What! You don’t have barley?

Barley is so good for health and so easily available, that it's surprising it isn't a staple food in every household yet

man having breakfast cerealSince ancient times, humans have believed in the health benefits of barley to live long and stay healthy. Barley contains key components that provide important nutritional benefits that help combat to a wide range of health conditions. These include fibre, antioxidants, phytochemicals, proteins, vitamins and minerals.


Barley has five times more fibre than other whole grains. The fibre in most other grains is found only in the bran or outer layer of the kernel and is lost when they get processed. But in case of barley, even processed products such as flour, flakes or pearl barley, retain at least 50 per cent of their original fibre content even after the bran or outer layer of the kernel is removed.

Healthy benefits

Barley has numerous health benefits. Here we list a few:

  • Barley is a very good source of soluble and insoluble dietary fibre. They both differ in their movement through the digestive tract. While insoluble fibre—also known as roughage—moves through the digestive tract mostly undissolved, soluble fibre [beta-glucan] mixes with liquid and binds to fatty substances to help remove them from the body. Soluble fibre present in barley is effective in lowering total blood cholesterol and LDL cholesterol [bad cholesterol]; thereby reducing the risk of cardio vascular diseases. It also proves beneficial in slowing the absorption of sugar, which is crucial for diabetics, as it would decrease their need for insulin. Insoluble fibre is beneficial in lowering the risk of bowel disorders, colon cancer and haemorrhoids.
  • Barley is a good source of the antioxidant selenium, which is helpful in preserving the elasticity of our skin by protecting it against free radical damage. It protects vital organs like the heart, immune system and pancreas and its deficiency may result in cancers of the skin, prostate, colon, stomach, liver and breast.
  • Barley also contains minerals like phosphorous, copper, manganese and magnesium. Phosphorus is required for healthy bone and tooth formation, cell growth, proper kidney function and contraction of the heart muscles of our body. Copper helps in the formation of haemoglobin and red blood cells and its deficiency leads to early signs of osteoporosis. Manganese works with the entire B-complex vitamins and gives us an overall feeling of well-being, as it’s essential for normal bone production, energy production and preventing anaemia. Magnesium reacts with the enzymes in the body and helps in controlling the level of glucose in the body; thereby controlling diabetes mellitus.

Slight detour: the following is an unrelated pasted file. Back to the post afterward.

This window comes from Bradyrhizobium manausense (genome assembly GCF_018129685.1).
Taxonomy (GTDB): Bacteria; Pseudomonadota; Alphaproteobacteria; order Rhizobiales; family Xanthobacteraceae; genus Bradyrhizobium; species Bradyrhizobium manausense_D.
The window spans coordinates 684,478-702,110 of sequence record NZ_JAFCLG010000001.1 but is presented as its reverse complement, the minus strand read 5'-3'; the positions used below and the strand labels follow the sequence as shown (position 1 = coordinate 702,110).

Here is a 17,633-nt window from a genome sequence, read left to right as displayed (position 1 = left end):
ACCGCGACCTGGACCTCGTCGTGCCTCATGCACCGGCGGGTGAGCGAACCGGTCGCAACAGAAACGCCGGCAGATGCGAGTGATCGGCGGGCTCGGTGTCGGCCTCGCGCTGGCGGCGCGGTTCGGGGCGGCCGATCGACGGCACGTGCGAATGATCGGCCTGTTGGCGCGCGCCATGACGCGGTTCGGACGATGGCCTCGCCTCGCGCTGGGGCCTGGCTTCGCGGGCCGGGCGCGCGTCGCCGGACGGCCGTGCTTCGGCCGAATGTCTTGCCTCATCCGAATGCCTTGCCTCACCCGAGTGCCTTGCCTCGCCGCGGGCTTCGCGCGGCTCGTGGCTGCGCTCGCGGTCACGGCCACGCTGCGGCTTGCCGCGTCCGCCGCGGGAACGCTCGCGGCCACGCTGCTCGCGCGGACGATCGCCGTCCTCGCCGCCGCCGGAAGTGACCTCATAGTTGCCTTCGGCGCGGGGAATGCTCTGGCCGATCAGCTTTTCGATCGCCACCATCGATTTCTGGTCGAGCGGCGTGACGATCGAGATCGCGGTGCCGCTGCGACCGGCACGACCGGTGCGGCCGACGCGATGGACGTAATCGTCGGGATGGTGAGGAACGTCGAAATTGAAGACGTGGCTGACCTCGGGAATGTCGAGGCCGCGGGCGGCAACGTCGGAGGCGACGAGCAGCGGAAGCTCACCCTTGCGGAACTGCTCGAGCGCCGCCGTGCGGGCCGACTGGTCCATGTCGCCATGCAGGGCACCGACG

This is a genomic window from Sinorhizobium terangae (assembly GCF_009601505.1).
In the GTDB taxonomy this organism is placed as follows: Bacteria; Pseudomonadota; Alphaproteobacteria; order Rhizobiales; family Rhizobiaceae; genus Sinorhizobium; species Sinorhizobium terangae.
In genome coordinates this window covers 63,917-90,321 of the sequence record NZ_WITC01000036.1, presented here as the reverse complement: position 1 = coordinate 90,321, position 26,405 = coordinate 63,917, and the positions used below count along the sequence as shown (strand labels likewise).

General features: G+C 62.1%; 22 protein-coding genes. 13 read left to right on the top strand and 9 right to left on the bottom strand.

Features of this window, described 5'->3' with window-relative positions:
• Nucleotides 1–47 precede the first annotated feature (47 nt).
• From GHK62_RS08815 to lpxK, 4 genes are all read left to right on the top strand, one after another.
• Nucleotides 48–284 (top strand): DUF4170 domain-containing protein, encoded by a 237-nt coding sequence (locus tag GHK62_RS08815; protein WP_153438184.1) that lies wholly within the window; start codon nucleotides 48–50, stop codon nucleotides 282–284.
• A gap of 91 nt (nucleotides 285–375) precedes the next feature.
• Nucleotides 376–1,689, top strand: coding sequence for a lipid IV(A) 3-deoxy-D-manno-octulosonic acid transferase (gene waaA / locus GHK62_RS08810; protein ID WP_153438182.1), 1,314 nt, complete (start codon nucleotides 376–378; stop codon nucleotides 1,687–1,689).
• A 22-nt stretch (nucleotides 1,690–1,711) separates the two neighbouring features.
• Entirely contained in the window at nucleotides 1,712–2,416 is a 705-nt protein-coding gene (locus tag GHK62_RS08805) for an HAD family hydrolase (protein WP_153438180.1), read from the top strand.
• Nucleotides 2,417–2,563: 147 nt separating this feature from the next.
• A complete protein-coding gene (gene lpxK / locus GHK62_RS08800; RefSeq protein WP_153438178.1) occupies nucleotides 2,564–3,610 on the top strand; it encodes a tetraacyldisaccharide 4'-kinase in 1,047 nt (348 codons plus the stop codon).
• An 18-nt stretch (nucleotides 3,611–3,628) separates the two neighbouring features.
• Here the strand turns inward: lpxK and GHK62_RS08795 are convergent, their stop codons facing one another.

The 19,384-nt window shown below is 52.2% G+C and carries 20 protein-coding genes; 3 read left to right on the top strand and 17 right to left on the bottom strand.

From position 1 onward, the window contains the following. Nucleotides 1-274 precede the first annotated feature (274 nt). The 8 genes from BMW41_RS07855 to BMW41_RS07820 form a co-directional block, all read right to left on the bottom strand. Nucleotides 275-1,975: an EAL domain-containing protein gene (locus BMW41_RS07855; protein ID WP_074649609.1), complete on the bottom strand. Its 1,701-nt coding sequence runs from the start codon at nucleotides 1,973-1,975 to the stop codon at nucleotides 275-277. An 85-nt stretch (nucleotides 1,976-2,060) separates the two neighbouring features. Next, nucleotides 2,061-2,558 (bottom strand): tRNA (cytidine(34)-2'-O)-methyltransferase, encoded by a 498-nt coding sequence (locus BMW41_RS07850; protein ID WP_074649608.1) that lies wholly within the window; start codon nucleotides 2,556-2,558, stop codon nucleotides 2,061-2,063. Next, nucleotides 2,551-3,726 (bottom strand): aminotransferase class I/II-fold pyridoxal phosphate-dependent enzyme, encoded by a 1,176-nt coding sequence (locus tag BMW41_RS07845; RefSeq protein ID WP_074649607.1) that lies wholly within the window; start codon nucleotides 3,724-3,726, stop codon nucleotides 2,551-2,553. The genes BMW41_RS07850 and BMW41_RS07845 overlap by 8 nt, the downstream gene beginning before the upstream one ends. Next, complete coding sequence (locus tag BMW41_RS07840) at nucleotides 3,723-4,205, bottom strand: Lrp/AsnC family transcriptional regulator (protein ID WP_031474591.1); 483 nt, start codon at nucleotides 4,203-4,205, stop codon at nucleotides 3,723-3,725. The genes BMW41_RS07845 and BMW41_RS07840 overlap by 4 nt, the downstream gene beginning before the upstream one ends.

• Barley is low in glycemic index, which slows digestion of all carbohydrates and reduces the rise in glucose and insulin. Therefore it’s also known as a ‘keeper carb’.
  • Barley is useful to those who want to lose weight, as it generates a feeling of fullness.
  • Barley grass helps in treating arthritis and also provides relief from arthritis pain. It helps in relieving inflammation in various parts of the body and improving overall immune function.
  • Due to its alkalinity, barley water has been used since ancient times to treat various digestive conditions. Barley water suspension is prepared by using one part of barley with 15 parts of water, which is boiled till it becomes 2/3rd of its basic solution. Being extremely alkaline, barley water is also beneficial for those suffering from gallstones. The water-soluble fibre content in it helps prevent formation of stones and cures existing ones. It is also a good remedy for kidney problems and is a traditionally acclaimed drink for supporting and nourishing kidneys in times of stress. [For more information, read, Be Kind to your Kidneys, Ail to Hearty in this issue]
  • Barley helps treat urinary tract infections during pregnancy. The antioxidant properties of barley water help fight against a number of diseases and prevent cancerous growths. It also helps in problems like constipation, diarrhoea and nausea.

Barley in your diet

barleyHere’s how you can incorporate barley into your diet.

  • Add barley to stews and soups [like vegetable soup, red lentil soup, celery soup with beans and mushroom barley soup] or other dishes such as risotto to enhance the texture. You can also add it your khichdi or pulao.
  • Mix barley flour with wheat flour to make breads, muffins and cookies such as barley raisin cookies, barley almond crackers or choco barley muffins.
  • Toss chilled, cooked, hulled [remove the outer covering] barley into salads.
  • Stir-fry vegetables with barley, toss it with beans or simply add it to grilled chicken, mushrooms.
  • Make a refreshing drink of lemon, water and barley.
Amee Khandha
Amee Khandha is a registered dietician in Mumbai. She is currently attached to various hospitals for consulting and also runs her own clinic.



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